A police department in Indiana has launched an internal investigation after a firefighter said he was thrown to the ground and threatened with a Taser for waving at several officers, who thought he was flipping them off.

Evansville firefighter George Madison Jr. told the Evansville Courier & Press that he filed a formal complaint over the incident that happened on Tuesday. Madison, who also serves as a youth pastor at at Memorial Baptist Church, said that he was riding his bicycle on South Weinbach Avenue when he waved at several officers in a patrol car.

The next thing he knew, the officers had pulled him over.

"The officer jumped out and says, ‘What are you doing throwing your hands up at us?’” Madison recalled. “He is talking to me as he is coming toward me. I tried to explain, but I couldn’t get a word in edgewise.”

Madison said that he knew Evansville Police Chief Billy Bolin from community events, so he took out his cellphone to call him for help calming the situation. But the officer told him to put the phone down. And when he hesitated, the Taser came out.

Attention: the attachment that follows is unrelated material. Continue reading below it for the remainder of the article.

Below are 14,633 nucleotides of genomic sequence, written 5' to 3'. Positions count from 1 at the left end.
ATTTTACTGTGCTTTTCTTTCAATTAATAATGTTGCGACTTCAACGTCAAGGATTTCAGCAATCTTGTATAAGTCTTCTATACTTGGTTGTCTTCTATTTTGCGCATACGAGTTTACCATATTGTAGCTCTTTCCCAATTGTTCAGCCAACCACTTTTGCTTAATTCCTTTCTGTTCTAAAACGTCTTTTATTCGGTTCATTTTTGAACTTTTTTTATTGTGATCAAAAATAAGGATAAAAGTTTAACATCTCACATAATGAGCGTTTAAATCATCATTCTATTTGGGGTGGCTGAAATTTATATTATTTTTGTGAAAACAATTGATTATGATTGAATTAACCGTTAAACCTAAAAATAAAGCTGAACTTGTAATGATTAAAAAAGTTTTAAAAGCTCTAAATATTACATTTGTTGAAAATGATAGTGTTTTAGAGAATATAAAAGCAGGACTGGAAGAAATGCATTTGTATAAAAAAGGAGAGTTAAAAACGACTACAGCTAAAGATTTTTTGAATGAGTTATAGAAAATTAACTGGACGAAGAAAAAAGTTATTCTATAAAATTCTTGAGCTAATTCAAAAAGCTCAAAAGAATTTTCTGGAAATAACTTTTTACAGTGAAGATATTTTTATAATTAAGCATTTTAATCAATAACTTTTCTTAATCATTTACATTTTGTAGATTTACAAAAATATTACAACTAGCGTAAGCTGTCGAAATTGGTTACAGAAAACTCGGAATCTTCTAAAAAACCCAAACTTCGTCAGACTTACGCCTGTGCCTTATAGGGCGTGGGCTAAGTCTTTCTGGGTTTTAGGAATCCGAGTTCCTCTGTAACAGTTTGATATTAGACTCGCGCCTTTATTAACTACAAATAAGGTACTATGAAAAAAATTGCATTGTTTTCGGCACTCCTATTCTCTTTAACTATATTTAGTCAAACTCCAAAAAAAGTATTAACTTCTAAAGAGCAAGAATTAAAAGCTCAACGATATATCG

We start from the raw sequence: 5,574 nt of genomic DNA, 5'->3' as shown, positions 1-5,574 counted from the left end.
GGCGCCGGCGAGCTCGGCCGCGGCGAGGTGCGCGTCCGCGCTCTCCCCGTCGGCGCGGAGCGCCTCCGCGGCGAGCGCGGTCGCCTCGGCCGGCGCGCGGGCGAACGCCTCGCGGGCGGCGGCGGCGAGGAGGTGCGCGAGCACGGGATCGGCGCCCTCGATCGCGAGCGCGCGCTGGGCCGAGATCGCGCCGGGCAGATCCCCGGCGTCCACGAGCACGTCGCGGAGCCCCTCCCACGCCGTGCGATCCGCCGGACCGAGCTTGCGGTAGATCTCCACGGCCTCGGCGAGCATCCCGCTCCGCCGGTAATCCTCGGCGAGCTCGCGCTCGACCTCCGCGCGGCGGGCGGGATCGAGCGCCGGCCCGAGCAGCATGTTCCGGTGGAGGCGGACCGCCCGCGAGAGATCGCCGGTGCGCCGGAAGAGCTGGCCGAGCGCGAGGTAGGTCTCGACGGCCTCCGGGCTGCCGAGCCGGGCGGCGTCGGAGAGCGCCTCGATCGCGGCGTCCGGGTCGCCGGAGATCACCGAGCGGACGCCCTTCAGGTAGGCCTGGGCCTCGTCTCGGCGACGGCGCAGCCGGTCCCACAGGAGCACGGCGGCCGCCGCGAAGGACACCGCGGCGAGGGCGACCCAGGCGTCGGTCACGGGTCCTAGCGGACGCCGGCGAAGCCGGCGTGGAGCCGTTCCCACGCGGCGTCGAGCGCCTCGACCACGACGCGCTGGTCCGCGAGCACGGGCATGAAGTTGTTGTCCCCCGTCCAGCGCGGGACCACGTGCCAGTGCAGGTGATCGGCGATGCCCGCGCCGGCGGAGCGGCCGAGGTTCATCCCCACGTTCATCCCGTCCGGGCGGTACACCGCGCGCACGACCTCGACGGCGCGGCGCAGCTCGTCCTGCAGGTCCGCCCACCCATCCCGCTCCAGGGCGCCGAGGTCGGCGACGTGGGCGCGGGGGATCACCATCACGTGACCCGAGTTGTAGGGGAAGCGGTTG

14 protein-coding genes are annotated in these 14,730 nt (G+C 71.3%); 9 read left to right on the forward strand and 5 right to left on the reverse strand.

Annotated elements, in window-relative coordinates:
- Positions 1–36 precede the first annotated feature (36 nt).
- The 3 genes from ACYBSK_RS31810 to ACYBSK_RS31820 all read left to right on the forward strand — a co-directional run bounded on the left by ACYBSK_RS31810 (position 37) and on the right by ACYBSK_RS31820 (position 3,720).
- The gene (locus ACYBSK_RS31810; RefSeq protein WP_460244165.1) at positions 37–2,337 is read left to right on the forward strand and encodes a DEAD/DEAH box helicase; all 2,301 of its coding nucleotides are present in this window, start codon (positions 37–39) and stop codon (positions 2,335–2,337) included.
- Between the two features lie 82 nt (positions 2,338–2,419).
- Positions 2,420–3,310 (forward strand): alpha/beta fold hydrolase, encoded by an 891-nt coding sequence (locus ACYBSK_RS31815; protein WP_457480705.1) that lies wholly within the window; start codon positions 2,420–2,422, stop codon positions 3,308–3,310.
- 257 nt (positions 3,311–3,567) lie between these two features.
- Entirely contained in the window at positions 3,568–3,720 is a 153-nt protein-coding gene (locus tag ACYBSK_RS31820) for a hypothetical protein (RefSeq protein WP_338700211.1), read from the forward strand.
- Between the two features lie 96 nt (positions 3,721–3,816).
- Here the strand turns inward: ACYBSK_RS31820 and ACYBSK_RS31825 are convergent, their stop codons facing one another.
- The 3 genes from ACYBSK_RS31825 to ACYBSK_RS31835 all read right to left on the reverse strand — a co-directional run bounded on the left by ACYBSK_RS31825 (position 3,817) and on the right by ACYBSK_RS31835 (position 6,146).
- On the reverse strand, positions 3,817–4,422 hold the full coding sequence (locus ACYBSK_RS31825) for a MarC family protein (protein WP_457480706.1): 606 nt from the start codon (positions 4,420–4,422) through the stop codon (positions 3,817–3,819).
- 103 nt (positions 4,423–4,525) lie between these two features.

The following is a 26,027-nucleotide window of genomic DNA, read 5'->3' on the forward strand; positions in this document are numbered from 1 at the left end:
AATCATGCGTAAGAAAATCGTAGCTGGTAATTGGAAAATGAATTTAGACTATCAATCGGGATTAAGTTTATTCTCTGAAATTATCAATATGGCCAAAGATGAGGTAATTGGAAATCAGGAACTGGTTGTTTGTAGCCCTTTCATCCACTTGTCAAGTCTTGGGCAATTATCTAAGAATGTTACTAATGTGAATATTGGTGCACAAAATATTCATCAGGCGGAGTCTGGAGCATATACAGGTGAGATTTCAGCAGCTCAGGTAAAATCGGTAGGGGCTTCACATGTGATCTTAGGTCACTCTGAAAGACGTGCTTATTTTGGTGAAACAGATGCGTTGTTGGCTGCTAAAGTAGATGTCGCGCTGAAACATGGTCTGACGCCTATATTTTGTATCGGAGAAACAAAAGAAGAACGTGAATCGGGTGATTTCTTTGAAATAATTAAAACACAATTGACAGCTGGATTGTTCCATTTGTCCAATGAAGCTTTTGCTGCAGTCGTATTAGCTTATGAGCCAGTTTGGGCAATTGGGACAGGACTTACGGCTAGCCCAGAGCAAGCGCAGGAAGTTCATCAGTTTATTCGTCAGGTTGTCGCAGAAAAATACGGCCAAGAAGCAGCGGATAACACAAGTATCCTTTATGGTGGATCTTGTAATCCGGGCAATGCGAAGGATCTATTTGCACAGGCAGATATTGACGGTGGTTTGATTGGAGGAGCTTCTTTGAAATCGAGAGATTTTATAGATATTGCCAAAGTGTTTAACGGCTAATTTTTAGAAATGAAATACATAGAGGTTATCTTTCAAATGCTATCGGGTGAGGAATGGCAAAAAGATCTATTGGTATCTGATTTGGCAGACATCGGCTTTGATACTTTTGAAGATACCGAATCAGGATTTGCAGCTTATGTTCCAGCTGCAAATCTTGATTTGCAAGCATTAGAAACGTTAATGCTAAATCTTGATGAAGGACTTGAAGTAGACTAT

"It was literally maybe inches from my face," the father of four said. “I immediately threw my hands in the air. What he asked me to do I was more than willing to do. I said ‘Please don’t hurt me.’ The next thing I know I’m laying down the ground and they cuffed me.”

“I remember looking down the barrel of a Taser, because [the officer] was gritting his teeth and saying, ‘Don’t make me pull this trigger.'"

After the officers asked him where he worked, their attitudes changed, Madison said.

The Courier & Press identified the officers as Darin Clifton and Jason Clegg, whose report says that Madison "flipped" them off after he ran a stop sign.

Chief Bolin explained to WTVW that he didn't want to "discredit George at all," but "we have to hear all sides and a lot of times both sides may have the same story but just from a different perspective."

Evansville NAACP President Rev. Gerald Arnold told WTVW that he was "not in shock because it does happen."

"Some things are not going to change until Jesus comes," Arnold pointed out. "You're always going to have that one bad apple unfortunately."

In a Facebook post, Madison said that he didn't think the fact that he was black and the officers were white had anything to do with the incident, according to WFIE. But he does think they should be held accountable.

“I don’t want this man to lose his job or weeks of pay, but I have to look at it from the standpoint of I have a family to think about. I shouldn’t feel bad for standing up for my own rights,” he remarked. “The fact that I am a firefighter or preacher doesn’t make a difference. All anybody wants is to be treated like a human being.”

Watch this video from WFIE, broadcast Aug. 14, 2013.

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